UPDATE 1-Brazil denies reports of imminent fuel price increase
BRASILIA, Aug 22 (Reuters) - Brazil's President Dilma Rousseff has not yet discussed raising gasoline and diesel prices to support state-run oil producer Petroleo Brasileiro SA , her spokesman said in response to local media reports on Thursday.
A statement by spokesman Thomas Traumann discouraged investors' hopes of an immediate fuel price increase, although prices for gasoline and diesel were still widely expected to rise in the next few months.
Local newspapers Folha de S. Paulo, Valor Economico and Estado de S. Paulo reported that a decision to raise prices was made on Wednesday, following meetings between Rousseff, Petrobras Chief Executive Maria das Graças Foster, and Finance Minister Guido Mantega, though they said the timing and size of such a move was unknown.
Traumann told Reuters that Rousseff had not discussed the matter, but did not comment further.
A rapid weakening of Brazil's real, which has lost 7 percent against the U.S. dollar this month alone, has hurt Petrobras' refining and fuels operations by making imports more expensive and wiping out much of the impact of four hard-won domestic fuel price increases in the last year.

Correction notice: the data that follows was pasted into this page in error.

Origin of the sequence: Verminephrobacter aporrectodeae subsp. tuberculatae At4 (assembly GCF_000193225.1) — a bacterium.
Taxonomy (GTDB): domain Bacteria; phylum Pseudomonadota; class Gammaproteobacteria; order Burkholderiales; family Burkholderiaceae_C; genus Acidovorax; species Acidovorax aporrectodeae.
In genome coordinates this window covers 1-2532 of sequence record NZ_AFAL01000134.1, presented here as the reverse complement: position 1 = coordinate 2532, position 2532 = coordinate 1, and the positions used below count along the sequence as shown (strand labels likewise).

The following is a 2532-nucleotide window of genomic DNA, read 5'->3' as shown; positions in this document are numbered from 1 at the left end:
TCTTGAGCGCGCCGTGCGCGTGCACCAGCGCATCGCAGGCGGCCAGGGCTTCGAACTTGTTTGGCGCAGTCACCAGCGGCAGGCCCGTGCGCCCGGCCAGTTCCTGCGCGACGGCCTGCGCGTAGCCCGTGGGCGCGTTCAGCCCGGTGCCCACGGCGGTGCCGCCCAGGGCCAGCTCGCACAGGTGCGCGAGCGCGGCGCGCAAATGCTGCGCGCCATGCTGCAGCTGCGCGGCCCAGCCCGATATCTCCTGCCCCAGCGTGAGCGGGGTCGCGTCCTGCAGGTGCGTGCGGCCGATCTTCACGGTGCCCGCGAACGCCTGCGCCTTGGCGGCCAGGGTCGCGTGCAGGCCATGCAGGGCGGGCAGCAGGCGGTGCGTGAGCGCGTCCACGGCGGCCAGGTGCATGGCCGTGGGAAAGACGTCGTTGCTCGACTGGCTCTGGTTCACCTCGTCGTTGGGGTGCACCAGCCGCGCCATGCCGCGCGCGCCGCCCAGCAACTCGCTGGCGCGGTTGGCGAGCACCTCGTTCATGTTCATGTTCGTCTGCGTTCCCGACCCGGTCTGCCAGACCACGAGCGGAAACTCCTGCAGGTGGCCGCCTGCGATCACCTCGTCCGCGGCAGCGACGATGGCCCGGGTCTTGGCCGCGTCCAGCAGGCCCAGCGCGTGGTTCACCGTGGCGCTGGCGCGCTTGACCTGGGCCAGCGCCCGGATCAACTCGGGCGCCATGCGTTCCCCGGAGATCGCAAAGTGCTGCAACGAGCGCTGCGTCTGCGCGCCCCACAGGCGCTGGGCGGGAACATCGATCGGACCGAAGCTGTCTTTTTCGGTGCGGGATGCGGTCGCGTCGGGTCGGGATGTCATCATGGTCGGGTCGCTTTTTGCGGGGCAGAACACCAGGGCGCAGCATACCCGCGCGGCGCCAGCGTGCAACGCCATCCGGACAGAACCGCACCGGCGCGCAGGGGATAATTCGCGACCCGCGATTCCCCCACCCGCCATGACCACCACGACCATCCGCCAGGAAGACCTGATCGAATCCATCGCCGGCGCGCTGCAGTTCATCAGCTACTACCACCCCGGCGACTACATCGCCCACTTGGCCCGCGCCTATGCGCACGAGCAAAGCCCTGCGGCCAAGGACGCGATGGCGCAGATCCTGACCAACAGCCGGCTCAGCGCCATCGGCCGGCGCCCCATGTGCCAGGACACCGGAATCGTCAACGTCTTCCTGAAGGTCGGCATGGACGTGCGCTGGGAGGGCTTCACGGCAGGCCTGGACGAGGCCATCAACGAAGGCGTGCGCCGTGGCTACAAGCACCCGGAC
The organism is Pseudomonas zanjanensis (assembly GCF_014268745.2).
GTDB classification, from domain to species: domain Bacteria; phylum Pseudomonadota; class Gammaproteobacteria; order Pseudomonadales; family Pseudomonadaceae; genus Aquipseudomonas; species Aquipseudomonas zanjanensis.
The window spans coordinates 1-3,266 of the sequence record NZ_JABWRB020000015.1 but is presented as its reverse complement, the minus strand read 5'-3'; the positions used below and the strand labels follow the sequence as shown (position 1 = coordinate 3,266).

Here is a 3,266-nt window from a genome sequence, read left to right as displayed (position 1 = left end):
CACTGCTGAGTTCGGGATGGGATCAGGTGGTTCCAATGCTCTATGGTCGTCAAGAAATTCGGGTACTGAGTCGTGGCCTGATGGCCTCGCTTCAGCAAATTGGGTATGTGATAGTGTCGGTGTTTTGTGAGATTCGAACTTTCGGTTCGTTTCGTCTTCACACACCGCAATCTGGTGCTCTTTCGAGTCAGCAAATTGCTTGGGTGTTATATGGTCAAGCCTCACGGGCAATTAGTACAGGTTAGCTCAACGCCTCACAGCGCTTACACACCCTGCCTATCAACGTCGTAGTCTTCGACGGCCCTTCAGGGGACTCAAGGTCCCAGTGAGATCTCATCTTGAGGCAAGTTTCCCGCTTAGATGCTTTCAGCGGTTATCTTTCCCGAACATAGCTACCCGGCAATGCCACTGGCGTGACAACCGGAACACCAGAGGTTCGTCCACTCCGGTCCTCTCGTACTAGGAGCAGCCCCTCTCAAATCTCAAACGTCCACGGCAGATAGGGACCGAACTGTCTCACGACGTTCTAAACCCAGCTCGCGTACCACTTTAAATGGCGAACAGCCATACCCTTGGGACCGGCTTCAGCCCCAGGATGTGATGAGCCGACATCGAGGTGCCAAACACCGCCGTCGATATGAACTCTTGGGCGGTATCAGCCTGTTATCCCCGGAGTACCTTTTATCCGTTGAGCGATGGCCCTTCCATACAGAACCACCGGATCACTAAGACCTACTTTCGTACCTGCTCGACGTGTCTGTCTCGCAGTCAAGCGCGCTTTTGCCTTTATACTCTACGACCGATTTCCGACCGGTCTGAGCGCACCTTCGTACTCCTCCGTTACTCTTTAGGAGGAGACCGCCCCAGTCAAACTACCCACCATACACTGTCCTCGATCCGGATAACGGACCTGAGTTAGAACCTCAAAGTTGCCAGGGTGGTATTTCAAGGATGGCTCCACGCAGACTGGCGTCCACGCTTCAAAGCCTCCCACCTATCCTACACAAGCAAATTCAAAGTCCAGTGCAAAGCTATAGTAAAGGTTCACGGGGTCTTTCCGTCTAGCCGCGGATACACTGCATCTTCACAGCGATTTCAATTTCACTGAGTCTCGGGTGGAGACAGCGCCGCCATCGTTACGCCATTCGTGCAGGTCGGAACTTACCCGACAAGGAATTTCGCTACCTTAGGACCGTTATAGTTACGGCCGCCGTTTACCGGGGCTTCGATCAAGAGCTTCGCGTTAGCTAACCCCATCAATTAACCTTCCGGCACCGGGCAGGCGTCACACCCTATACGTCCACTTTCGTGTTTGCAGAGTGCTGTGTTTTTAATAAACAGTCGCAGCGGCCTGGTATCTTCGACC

Petrobras imports gasoline to satisfy domestic demand, but sells it at a loss at the government's insistence to help keep inflation at bay. Debt at the company has grown in the face of falling output.
The decision to raise prices was made in order to protect Petrobras' investment-grade rating, Folha reported, adding that the company suggested a staggered series of increases over time as a way to dilute the impact on inflation.
Keeping its rating would be crucial to controlling the cost of Petrobras' 249 billion reais ($101.6 billion) in short- and long-term debt, Petrobras Chief Financial Officer Almir Barbassa said last week.
Fuel prices in Brazil affect everything from shares in heavily traded commodities firms to inflation dynamics.
Petrobras spokeswomen Mirian Guaraciaba said the company had no comment on the reports. Petrobras shares were up 3.3 percent in Sao Paulo's Bovespa index but briefly cooled after Traumann's comment.